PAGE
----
Rupert Fast, Esher, S urrey

Let her decide

Our daughter came home from university after two terms saying she was not returning. She said she had chosen the wrong place and subject. She had taken and passed her first-year exams. We were upset – what parents wouldn't be?

We did not consider trying to persuade her to return. She was an adult and we believed she should make her own decisions. She soon found a temporary job. This was later followed by another job that offered training for a City and Guilds qualification. After obtaining the qualification, she found a job which really attracted her. She got it, and after day release to a university course she obtained a BSc in her chosen area.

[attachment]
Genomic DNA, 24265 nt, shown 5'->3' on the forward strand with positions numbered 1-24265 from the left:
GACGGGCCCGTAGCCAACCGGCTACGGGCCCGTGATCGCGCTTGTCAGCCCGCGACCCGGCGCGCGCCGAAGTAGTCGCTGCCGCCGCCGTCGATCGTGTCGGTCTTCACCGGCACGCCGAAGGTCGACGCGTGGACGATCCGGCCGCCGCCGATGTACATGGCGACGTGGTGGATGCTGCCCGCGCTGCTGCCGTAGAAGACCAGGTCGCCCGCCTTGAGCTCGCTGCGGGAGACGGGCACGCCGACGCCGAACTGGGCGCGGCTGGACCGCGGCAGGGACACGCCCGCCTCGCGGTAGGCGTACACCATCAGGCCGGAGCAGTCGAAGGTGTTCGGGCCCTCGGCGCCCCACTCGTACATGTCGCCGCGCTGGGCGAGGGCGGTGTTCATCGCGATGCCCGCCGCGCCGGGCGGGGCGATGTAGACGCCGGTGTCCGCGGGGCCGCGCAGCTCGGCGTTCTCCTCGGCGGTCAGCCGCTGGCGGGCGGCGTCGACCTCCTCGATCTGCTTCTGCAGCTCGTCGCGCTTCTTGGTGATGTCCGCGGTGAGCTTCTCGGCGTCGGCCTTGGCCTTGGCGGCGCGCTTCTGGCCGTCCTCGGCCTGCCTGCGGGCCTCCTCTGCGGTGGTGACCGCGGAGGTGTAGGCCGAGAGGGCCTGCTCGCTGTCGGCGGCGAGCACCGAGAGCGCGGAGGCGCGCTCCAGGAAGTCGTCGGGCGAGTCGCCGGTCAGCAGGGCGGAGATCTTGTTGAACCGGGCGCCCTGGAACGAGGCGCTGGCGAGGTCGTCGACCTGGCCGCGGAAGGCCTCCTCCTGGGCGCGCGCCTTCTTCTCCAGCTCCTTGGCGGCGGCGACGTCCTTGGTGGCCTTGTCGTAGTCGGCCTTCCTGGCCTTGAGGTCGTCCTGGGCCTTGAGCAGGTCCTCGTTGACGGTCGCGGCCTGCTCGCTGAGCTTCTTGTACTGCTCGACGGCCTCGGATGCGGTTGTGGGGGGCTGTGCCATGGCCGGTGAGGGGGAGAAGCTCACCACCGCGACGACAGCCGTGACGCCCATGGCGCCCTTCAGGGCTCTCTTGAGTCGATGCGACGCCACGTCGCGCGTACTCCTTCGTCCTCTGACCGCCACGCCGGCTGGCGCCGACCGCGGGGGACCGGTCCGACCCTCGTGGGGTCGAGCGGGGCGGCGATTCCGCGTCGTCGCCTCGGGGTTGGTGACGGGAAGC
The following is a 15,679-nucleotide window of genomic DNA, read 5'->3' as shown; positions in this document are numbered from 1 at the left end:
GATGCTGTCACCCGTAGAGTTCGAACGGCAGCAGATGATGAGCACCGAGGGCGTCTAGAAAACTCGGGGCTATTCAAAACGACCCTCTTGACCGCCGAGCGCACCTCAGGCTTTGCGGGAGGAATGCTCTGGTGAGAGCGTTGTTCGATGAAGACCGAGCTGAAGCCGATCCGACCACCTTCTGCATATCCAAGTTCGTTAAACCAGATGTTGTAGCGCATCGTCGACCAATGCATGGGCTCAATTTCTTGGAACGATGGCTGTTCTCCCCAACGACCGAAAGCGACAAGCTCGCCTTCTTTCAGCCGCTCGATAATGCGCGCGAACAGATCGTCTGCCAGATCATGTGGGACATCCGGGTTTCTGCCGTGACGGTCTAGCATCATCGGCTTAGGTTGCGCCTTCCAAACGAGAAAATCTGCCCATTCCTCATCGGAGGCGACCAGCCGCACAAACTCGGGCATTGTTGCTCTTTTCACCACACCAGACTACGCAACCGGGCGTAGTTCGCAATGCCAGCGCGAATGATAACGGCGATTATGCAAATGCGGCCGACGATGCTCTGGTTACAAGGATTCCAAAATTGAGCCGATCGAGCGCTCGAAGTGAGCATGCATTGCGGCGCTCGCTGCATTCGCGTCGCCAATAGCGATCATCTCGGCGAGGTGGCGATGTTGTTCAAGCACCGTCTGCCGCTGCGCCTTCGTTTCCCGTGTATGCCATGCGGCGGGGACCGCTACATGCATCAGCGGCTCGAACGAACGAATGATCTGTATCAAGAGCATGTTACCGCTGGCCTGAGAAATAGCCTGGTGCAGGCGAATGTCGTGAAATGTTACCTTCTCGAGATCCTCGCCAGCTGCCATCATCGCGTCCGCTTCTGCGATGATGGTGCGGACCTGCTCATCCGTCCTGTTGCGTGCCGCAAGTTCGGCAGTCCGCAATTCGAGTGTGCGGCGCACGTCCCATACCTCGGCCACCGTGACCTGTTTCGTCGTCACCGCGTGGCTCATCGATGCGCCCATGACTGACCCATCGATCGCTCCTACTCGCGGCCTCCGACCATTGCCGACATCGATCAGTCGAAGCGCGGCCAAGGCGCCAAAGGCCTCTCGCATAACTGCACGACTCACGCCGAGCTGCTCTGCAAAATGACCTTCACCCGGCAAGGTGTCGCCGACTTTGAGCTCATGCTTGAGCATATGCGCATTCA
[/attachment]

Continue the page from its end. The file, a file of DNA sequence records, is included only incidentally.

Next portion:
This is not the end of everything for your daughter. It is better to stop now than to carry on with a course she is unhappy with.

Margaret Johnson, South Kirby, West Yorkshire

Support her

As a parent, I can see your point of view, but as a former uni dropout, I can also see your daughter's point of view. My parents are still happily married and my upbringing was largely comfortable, but at 19 I dropped out of a law degree in my first year, much to my dad's dismay. I wanted to train as a nurse instead and did, successfully, but left a couple of years after qualifying as I realised it wasn't for me. I went back to studying at 24 and completed a Masters degree from an excellent uni at 28. Ten years on, I have a career I enjoy, and I'm happily married and expecting my third child. I wouldn't change any of my choices as each one has taught me valuable lessons and helped me to get where I am today. My parents have always been there to support me, which is the best you can do for your children.

Bek Cruddace, Basingstoke, Hampshire